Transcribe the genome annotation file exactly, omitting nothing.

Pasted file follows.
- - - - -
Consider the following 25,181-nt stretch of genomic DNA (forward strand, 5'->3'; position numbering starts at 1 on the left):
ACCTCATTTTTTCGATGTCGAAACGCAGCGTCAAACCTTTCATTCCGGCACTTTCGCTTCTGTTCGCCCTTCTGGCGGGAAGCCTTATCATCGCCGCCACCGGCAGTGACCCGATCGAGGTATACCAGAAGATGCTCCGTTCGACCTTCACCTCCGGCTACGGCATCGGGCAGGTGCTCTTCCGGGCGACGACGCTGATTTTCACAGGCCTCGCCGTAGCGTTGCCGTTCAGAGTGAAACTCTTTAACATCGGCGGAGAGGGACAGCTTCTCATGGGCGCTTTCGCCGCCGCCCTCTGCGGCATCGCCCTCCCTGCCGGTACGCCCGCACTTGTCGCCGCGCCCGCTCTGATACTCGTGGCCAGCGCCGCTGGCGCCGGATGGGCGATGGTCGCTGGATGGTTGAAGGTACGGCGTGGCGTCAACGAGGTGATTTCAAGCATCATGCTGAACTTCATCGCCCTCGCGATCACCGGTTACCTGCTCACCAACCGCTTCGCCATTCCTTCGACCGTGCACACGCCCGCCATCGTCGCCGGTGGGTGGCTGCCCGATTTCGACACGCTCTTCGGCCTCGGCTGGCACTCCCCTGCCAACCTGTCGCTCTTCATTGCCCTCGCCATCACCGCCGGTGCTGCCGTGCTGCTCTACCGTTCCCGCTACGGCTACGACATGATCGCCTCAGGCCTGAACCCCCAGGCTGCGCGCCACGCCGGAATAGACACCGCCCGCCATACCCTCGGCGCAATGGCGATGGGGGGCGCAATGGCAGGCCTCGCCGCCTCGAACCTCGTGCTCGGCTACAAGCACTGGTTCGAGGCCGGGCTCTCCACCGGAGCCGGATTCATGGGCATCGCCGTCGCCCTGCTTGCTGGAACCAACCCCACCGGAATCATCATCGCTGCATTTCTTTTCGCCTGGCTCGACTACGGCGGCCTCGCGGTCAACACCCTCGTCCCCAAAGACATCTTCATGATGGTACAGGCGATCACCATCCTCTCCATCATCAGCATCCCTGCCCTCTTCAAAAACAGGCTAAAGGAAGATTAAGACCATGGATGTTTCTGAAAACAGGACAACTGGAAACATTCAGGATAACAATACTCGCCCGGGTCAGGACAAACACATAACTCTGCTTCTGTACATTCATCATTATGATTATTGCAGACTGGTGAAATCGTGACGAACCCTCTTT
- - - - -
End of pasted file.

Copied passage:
Consider the following 25,181-nt stretch of genomic DNA (forward strand, 5'->3'; position numbering starts at 1 on the left):
ACCTCATTTTTTCGATGTCGAAACGCAGCGTCAAACCTTTCATTCCGGCACTTTCGCTTCTGTTCGCCCTTCTGGCGGGAAGCCTTATCATCGCCGCCACCGGCAGTGACCCGATCGAGGTATACCAGAAGATGCTCCGTTCGACCTTCACCTCCGGCTACGGCATCGGGCAGGTGCTCTTCCGGGCGACGACGCTGATTTTCACAGGCCTCGCCGTAGCGTTGCCGTTCAGAGTGAAACTCTTTAACATCGGCGGAGAGGGACAGCTTCTCATGGGCGCTTTCGCCGCCGCCCTCTGCGGCATCGCCCTCCCTGCCGGTACGCCCGCACTTGTCGCCGCGCCCGCTCTGATACTCGTGGCCAGCGCCGCTGGCGCCGGATGGGCGATGGTCGCTGGATGGTTGAAGGTACGGCGTGGCGTCAACGAGGTGATTTCAAGCATCATGCTGAACTTCATCGCCCTCGCGATCACCGGTTACCTGCTCACCAACCGCTTCGCCATTCCTTCGACCGTGCACACGCCCGCCATCGTCGCCGGTGGGTGGCTGCCCGATTTCGACACGCTCTTCGGCCTCGGCTGGCACTCCCCTGCCAACCTGTCGCTCTTCATTGCCCTCGCCATCACCGCCGGTGCTGCCGTGCTGCTCTACCGTTCCCGCTACGGCTACGACATGATCGCCTCAGGCCTGAACCCCCAGGCTGCGCGCCACGCCGGAATAGACACCGCCCGCCATACCCTCGGCGCAATGGCGATGGGGGGCGCAATGGCAGGCCTCGCCGCCTCGAACCTCGTGCTCGGCTACAAGCACTGGTTCGAGGCCGGGCTCTCCACCGGAGCCGGATTCATGGGCATCGCCGTCGCCCTGCTTGCTGGAACCAACCCCACCGGAATCATCATCGCTGCATTTCTTTTCGCCTGGCTCGACTACGGCGGCCTCGCGGTCAACACCCTCGTCCCCAAAGACATCTTCATGATGGTACAGGCGATCACCATCCTCTCCATCATCAGCATCCCTGCCCTCTTCAAAAACAGGCTAAAGGAAGATTAAGACCATGGATGTTTCTGAAAACAGGACAACTGGAAACATTCAGGATAACAATACTCGCCCGGGTCAGGACAAACACATAACTCTGCTTCTGTACATTCATCATTATGATTATTGCAGACTGGTGAAATCGTGACGAACCCTCTTT